Creatine phosphokinase or, 'CPK,' is an enzyme found in high concentrations in a person's muscles where it facilitates a person's muscle contraction. CPK is also referred to as, 'creatine kinase,' or, 'CK.' A doctor might check a person's CPK when they are concerned a person has experienced muscle damage or breakdown. In a rare condition called, 'rhabdomyolysis,' extreme muscle breakdown floods a person's blood with CPK and additional chemicals in their muscle cells. Some of these are toxic to a person's kidneys, making the condition a dangerous one. A doctor might repeatedly check a person's CPK levels in people with suspected rhabdomyolysis to assess any potential risks to the person's kidneys.
People who take cholesterol-lowering medications called, 'statins,' at times experience increases in CPK levels as a side-effect of the medication. A person's heart is made of muscle and during a heart attack, CPK leaks out of the person's heart along with other enzymes. A doctor might check CPK repeatedly over a period of time in a person who may be having a heart attack. 'Troponin,' another enzyme present in a person's heart, is often times relied upon more for this purpose than CPK. The level of CPK may be somewhat elevated in a number of people after they exercise, or due to reasons that remain unclear.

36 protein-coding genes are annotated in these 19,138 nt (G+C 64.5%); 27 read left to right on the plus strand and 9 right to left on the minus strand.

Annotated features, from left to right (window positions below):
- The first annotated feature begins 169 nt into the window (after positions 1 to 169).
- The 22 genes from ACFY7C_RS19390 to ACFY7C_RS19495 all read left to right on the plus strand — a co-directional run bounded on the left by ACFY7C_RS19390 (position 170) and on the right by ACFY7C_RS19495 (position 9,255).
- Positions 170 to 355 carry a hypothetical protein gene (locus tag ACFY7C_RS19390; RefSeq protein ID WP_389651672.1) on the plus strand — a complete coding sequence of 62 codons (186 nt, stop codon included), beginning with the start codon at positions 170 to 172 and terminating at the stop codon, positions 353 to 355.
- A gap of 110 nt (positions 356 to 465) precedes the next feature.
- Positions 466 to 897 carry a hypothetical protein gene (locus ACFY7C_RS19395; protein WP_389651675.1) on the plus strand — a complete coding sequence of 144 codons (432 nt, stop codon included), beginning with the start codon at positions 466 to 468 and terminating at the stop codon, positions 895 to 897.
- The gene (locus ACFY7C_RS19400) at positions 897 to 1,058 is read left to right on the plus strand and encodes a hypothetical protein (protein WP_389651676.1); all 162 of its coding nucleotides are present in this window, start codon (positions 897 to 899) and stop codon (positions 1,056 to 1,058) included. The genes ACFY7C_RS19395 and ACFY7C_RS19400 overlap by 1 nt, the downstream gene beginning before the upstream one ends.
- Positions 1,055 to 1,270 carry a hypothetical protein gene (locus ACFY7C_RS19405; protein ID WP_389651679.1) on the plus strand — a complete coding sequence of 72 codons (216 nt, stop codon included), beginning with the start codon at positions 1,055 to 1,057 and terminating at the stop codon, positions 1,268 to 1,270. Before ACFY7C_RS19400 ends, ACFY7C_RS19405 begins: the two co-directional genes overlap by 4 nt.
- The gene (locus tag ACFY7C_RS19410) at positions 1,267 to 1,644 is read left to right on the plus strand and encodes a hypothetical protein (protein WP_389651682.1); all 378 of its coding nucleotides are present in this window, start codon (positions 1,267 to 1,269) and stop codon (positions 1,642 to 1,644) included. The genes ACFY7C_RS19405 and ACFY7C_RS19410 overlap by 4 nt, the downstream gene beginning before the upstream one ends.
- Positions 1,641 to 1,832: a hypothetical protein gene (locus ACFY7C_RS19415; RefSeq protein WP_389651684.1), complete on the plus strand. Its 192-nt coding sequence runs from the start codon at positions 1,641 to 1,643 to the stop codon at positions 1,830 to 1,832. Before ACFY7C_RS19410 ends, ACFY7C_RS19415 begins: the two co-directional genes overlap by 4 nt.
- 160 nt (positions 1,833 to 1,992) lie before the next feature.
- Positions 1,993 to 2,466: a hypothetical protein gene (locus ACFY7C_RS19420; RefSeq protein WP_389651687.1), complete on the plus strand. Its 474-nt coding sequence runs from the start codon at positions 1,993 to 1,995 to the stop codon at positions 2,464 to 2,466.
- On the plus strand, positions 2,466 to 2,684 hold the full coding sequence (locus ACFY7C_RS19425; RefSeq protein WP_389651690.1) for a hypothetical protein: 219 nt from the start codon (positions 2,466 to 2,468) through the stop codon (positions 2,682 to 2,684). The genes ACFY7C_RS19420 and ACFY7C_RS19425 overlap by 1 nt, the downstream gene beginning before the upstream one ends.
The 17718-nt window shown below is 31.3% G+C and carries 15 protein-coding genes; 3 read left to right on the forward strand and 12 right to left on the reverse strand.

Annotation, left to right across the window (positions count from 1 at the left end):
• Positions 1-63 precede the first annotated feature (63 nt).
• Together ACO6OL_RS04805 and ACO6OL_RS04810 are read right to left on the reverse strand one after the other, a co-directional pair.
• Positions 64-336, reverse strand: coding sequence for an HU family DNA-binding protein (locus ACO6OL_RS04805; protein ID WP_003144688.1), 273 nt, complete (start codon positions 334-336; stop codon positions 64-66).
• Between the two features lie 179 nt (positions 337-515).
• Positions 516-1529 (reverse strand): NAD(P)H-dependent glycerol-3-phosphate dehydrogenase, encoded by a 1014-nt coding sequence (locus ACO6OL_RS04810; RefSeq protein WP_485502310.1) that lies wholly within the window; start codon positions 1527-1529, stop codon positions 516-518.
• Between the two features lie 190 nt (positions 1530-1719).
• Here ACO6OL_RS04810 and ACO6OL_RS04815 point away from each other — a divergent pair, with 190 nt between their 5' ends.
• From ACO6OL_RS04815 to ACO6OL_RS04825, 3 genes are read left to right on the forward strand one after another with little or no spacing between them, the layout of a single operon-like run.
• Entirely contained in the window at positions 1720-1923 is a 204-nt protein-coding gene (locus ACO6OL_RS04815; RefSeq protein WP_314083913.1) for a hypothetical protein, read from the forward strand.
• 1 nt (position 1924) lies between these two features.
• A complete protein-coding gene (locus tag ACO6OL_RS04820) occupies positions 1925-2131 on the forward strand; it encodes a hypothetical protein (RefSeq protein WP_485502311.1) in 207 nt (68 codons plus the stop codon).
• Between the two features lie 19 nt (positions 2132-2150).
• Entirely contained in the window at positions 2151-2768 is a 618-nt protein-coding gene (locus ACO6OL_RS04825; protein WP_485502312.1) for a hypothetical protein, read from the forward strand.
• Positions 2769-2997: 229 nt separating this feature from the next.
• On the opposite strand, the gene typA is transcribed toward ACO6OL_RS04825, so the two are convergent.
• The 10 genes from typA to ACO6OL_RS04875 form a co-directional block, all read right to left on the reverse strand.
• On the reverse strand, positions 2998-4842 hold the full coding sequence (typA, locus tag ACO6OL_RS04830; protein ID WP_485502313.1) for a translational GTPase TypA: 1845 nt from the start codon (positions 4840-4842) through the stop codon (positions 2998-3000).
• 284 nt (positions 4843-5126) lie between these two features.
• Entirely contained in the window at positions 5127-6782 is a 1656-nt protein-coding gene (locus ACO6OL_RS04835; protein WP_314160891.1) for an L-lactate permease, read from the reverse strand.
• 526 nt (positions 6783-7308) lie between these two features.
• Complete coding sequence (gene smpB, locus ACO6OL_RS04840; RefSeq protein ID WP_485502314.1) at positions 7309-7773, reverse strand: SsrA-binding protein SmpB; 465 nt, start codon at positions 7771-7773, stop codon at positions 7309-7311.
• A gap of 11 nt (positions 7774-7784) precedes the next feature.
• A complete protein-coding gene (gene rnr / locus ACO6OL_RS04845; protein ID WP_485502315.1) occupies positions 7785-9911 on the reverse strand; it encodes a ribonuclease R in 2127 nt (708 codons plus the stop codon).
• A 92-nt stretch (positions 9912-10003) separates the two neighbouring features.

A creatine phosphokinase (CPK) test might be used to detect inflammation of a person's muscles or serious muscle damage, or to diagnose rhabdomyolysis if the person is experiencing signs and symptoms such as dark urine, muscle aches, or muscle weakness. The person's urine may be dark due to the presence of, 'myoglobin,' a substance released by damaged muscles that may be harmful to the person's kidneys. A CPK test may be ordered by a doctor by itself, or along with additional blood chemistry tests such as creatine, BUN, or electrolyte tests. A urine myoglobin is another test a doctor might order.
A person might have muscle injury with few or non-specific symptoms such as fever, weakness and nausea that may also be seen with a variety of additional conditions. A doctor might use a CPK test to help detect muscle damage in these instances, particularly if a person is taking a statin medication, are using cocaine or ethanol, or has been exposed to a known toxin that has been linked with potential damage. In people who have experienced physical trauma, a CPK test may at times be used in order to evaluate and monitor the person's muscle damage.